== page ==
What do Billy Eichner and Oprah have in common?
Well, not much really, but that doesn't mean a person who channels a lovably manic personality can't dream. The 37-year-old comedian spends many of his days editing his show "Billy on the Street" at the Funny or Die office in West Hollywood — which is adjacent to Oprah's OWN network headquarters.
"The fact that Oprah is next door is like a beacon," Eichner said. "It's just showing me the way, you know. Like should I yell at this old lady in this episode or should I save that for another episode? I do whatever I think she [Oprah] would do."
If channeling Oprah is truly the key to Eichner's success, clearly something is working. In the last few years, Eichner has quickly become something of a pop-culture phenomenon.
In addition to his well-received time on NBC's sitcom "Parks and Recreation" and his recent original series on Hulu, "Difficult People," the New York native also appeared in this year's Emmys Awards' opening number. Beginning Thursday, his show "Billy on the Street" moves from Fuse to truTV, part of the Turner networks, where it will reach a much broader audience.
The show chronicles the adventures of Eichner's Billy character, an eccentric, loud and passionate guy who runs around the streets of New York City surprising pedestrians with quick-witted, rapid-fire questions on pop-culture. Topics have included "Dead or Boring?" and "Name 20 White People in 30 Seconds."
Celebrities also frequently tag along for the ride. A clip of Paul Rudd running with Eichner as he asks New Yorkers "Would you have sex with Paul Rudd for a dollar?" has racked up more than 1.3 million YouTube views.
Jokes may come easy to Eichner, but fame didn't.
"It's been a really long road," he said. "It sounds like a cliche, but not in my wildest imagination did I think I would get here."
After graduating Northwestern University with a degree in theater, he moved back to New York City to pursue an entertainment career. He soon decided to take classes at Upright Citizens Brigade. But with no real desire to perform on an improv team, Eichner created his own live show, "Creation Nation," which helped shape his persona for "Billy on the Street."
He continued to perform and make videos, and after several years they eventually caught the attention of Mike Farah, president of production at Funny or Die, a popular comedy website founded by Will Ferrell, Adam McKay and Chris Henchy in 2007.
"A few people sent me his videos, and I loved them," said Farah, who serves as executive producer of "Billy on the Street." "We exchanged a few emails in June of 2010, and then he said he would be in L.A. in August, and that's when we met."
Eichner has a slightly different memory of their first exchange.
"Mike said if I was ever in L.A. to come and meet him. and I played it all cool, but like literally the next day I bought a plane ticket," he recalled.
Soon, Fuse offered Eichner 10 episodes right off the bat after seeing a sizzle reel of "Billy on the Street."
"They really believed in my vision for the show and allowed me to keep the voice that I had already been discovering," Eichner said of Fuse. "My comedic voice, my strange perspective on pop culture and the world in general. That's how my TV career started essentially."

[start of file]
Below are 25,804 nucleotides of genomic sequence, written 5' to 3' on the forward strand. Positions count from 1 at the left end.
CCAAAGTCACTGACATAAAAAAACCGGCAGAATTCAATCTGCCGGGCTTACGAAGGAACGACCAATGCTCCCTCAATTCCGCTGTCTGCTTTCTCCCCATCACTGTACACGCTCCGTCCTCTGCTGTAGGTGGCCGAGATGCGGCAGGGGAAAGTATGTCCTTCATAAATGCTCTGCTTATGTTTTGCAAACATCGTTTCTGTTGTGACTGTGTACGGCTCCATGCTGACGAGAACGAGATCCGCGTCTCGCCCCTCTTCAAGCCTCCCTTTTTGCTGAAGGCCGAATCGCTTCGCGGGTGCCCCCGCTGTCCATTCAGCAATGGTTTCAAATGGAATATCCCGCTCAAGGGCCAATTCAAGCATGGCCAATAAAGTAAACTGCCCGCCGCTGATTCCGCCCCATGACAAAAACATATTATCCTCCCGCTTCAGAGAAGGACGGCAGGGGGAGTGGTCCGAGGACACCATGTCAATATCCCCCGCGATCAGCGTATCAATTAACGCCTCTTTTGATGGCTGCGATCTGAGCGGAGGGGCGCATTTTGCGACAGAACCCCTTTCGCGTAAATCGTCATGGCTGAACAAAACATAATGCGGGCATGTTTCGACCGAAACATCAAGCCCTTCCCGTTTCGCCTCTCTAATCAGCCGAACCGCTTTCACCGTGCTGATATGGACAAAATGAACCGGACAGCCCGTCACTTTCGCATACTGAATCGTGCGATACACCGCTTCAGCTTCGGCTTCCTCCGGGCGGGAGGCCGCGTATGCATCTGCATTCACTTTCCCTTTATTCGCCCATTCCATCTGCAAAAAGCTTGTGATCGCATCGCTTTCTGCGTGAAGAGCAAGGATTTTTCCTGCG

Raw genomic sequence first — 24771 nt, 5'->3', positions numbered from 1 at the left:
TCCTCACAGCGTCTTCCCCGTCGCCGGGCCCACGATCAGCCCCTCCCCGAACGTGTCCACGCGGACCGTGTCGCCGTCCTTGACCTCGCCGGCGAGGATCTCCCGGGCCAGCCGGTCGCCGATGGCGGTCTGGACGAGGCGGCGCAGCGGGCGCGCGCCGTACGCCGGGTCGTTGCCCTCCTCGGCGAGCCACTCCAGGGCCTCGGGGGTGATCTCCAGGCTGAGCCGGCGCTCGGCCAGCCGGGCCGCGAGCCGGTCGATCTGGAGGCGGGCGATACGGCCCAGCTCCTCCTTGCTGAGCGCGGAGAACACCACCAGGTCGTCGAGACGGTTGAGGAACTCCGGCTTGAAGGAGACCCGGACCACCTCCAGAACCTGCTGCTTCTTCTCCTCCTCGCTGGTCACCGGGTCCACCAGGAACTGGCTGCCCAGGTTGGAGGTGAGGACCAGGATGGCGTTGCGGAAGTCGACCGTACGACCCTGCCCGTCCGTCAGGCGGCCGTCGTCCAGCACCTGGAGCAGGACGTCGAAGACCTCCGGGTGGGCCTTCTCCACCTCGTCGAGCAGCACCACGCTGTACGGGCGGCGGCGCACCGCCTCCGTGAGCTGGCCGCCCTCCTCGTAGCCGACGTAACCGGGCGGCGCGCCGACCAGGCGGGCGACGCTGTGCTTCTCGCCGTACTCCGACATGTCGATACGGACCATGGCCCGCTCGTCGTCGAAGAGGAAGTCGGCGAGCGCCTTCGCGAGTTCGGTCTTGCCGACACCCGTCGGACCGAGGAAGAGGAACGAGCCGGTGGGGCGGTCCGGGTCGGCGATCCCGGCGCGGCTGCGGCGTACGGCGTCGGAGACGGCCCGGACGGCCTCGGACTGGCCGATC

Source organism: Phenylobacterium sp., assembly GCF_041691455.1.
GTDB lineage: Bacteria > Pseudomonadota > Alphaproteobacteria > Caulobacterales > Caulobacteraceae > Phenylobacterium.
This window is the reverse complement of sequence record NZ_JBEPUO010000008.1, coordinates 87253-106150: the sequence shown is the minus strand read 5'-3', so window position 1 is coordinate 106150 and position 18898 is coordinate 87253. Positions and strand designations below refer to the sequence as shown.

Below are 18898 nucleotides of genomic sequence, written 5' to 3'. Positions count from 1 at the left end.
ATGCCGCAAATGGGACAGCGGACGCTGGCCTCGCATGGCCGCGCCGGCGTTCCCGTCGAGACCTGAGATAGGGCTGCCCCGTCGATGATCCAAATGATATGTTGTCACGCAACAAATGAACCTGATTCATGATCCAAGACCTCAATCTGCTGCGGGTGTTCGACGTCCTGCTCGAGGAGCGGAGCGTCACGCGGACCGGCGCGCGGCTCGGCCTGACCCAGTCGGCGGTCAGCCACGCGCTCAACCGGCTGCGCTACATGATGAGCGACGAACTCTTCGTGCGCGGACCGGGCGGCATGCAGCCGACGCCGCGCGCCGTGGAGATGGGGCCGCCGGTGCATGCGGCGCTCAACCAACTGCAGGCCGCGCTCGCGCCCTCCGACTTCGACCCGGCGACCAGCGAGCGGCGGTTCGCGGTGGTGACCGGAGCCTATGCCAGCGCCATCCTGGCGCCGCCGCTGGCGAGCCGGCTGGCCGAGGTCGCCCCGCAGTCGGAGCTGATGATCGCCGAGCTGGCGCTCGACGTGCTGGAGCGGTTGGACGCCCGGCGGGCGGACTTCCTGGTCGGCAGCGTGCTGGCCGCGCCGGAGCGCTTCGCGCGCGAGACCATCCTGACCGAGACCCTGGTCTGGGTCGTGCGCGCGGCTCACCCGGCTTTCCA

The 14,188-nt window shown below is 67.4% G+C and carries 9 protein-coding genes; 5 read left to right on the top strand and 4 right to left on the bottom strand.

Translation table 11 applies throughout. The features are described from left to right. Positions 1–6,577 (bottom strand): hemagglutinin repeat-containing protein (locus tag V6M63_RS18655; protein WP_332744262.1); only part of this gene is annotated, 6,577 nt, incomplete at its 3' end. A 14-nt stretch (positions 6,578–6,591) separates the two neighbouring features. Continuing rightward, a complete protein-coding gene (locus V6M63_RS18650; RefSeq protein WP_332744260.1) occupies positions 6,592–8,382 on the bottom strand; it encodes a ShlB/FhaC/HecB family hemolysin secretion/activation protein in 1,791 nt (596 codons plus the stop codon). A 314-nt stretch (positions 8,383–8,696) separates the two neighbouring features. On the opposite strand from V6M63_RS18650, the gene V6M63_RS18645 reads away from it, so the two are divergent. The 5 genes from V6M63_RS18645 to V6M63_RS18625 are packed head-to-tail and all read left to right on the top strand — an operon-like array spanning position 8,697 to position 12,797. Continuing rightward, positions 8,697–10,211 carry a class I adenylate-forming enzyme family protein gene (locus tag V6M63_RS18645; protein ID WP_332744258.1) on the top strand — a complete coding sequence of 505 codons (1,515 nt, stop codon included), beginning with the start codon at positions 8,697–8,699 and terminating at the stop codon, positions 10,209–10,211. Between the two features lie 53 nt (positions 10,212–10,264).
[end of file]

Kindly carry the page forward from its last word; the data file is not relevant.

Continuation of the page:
But after three seasons, Eichner and Funny or Die decided it was time to move to another network. Fuse had new ownership, and the show wanted to expand its viewership. That's when Turner-owned truTV began courting the comedian.
"We started stalking him basically," said Marissa Ronca, senior vice president of development and original programming at truTV.
"TruTV wants to work with creators who have visions," added Chris Linn, president and head of programming for truTV. "Billy is 100% committed and all in. Nobody puts in greater effort than him. These types of authentic creators are hard to find."
In addition to airing on truTV, sister network TBS will present encores of each episode after initial airings. Even Eichner, who has almost 400,000 followers on Twitter, is surprised by how big the show has gotten.
"I got more confident in doing different varieties of segments," he said of the show's evolution. "The games have a hint of social commentary they might not have had our first season. And obviously the roster of guests has gone off the charts in a way that I don't even understand."
"I love the show — it's one of the shows that I manage to capture on my DVR, and I'm a proper true fan," Parker said in a phone interview. "When he asked me to be on it, I was thrilled and said yes, of course. People's reactions and responses to him are everything you could imagine. It's just always really funny to witness in person versus as an audience at home. The highlight was being yelled at and watching him yell at people."
Still, the newfound fame can be exhausting for Eichner. He's promoting "Billy on the Street" and goes back to shooting "Difficult People" in January. He also scored a smaller role alongside Seth Rogen and Zac Efron in the upcoming comedy "Neighbors 2."
"I think there's a fear once things start to blow up — as the people say — that if you stop for a second, it will all go away," Eichner said. "I think that I am working to remind myself that it's still my life … you have to enjoy yourself. And that's why I'm about to go to Africa to adopt seven children. My assistant will raise them … but I'm going to pay for the adoption."
Take that, Oprah.
Follow me on Twitter @saba_h
'Billy on the Street'
When: 10:30 p.m. Thursday